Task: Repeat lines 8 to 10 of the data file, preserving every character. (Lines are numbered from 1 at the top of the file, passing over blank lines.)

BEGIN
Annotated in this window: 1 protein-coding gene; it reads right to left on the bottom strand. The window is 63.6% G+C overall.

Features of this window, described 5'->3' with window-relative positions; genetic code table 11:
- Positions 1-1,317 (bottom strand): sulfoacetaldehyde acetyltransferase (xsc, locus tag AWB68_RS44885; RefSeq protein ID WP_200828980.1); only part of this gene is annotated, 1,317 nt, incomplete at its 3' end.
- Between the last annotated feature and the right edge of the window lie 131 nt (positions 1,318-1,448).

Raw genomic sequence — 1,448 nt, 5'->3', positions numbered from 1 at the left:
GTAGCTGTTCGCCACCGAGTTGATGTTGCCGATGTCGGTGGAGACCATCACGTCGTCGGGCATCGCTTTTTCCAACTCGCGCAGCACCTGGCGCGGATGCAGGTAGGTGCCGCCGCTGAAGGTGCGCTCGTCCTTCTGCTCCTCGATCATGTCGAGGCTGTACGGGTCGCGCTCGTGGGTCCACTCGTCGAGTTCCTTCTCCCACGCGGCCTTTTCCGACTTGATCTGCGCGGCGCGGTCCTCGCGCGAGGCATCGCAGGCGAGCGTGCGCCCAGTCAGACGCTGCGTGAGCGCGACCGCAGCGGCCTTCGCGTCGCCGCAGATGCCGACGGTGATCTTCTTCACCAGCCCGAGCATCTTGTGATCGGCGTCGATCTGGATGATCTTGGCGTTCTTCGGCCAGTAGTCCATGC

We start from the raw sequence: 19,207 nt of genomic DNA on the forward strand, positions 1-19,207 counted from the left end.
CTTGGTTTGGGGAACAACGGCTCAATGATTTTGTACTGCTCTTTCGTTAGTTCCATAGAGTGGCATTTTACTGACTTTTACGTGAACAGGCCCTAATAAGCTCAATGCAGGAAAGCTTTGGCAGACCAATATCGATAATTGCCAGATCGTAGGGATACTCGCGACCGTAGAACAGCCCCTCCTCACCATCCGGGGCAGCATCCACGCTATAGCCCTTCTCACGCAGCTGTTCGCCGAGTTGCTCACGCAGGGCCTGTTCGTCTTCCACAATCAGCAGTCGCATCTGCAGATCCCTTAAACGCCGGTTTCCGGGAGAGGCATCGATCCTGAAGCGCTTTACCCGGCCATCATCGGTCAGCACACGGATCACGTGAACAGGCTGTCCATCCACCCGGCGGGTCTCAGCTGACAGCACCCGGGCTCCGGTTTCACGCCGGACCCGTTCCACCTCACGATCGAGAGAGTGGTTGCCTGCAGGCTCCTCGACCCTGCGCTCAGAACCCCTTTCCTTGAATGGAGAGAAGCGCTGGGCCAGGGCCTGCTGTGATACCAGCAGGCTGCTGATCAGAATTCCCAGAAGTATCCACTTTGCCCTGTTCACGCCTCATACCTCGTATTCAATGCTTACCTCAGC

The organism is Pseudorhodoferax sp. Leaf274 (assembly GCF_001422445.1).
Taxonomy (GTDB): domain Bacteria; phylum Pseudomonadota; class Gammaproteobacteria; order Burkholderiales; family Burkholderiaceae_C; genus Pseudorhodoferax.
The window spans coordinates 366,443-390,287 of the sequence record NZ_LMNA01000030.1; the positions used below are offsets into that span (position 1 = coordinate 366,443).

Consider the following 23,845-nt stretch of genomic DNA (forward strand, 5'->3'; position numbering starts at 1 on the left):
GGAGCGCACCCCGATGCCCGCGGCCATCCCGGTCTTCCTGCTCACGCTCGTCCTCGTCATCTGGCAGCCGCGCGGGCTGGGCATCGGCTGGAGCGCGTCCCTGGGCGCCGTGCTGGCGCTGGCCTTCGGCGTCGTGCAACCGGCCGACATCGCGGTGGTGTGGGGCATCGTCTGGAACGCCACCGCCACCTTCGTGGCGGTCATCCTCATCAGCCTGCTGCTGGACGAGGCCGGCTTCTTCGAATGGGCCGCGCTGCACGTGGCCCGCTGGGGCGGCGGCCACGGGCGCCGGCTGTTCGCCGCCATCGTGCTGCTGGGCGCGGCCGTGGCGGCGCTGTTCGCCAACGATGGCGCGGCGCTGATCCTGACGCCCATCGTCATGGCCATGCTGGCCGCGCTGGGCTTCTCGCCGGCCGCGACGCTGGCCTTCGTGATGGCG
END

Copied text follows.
CTTGGTTTGGGGAACAACGGCTCAATGATTTTGTACTGCTCTTTCGTTAGTTCCATAGAGTGGCATTTTACTGACTTTTACGTGAACAGGCCCTAATAAGCTCAATGCAGGAAAGCTTTGGCAGACCAATATCGATAATTGCCAGATCGTAGGGATACTCGCGACCGTAGAACAGCCCCTCCTCACCATCCGGGGCAGCATCCACGCTATAGCCCTTCTCACGCAGCTGTTCGCCGAGTTGCTCACGCAGGGCCTGTTCGTCTTCCACAATCAGCAGTCGCATCTGCAGATCCCTTAAACGCCGGTTTCCGGGAGAGGCATCGATCCTGAAGCGCTTTACCCGGCCATCATCGGTCAGCACACGGATCACGTGAACAGGCTGTCCATCCACCCGGCGGGTCTCAGCTGACAGCACCCGGGCTCCGGTTTCACGCCGGACCCGTTCCACCTCACGATCGAGAGAGTGGTTGCCTGCAGGCTCCTCGACCCTGCGCTCAGAACCCCTTTCCTTGAATGGAGAGAAGCGCTGGGCCAGGGCCTGCTGTGATACCAGCAGGCTGCTGATCAGAATTCCCAGAAGTATCCACTTTGCCCTGTTCACGCCTCATACCTCGTATTCAATGCTTACCTCAGC

The organism is Pseudorhodoferax sp. Leaf274 (assembly GCF_001422445.1).
Taxonomy (GTDB): domain Bacteria; phylum Pseudomonadota; class Gammaproteobacteria; order Burkholderiales; family Burkholderiaceae_C; genus Pseudorhodoferax.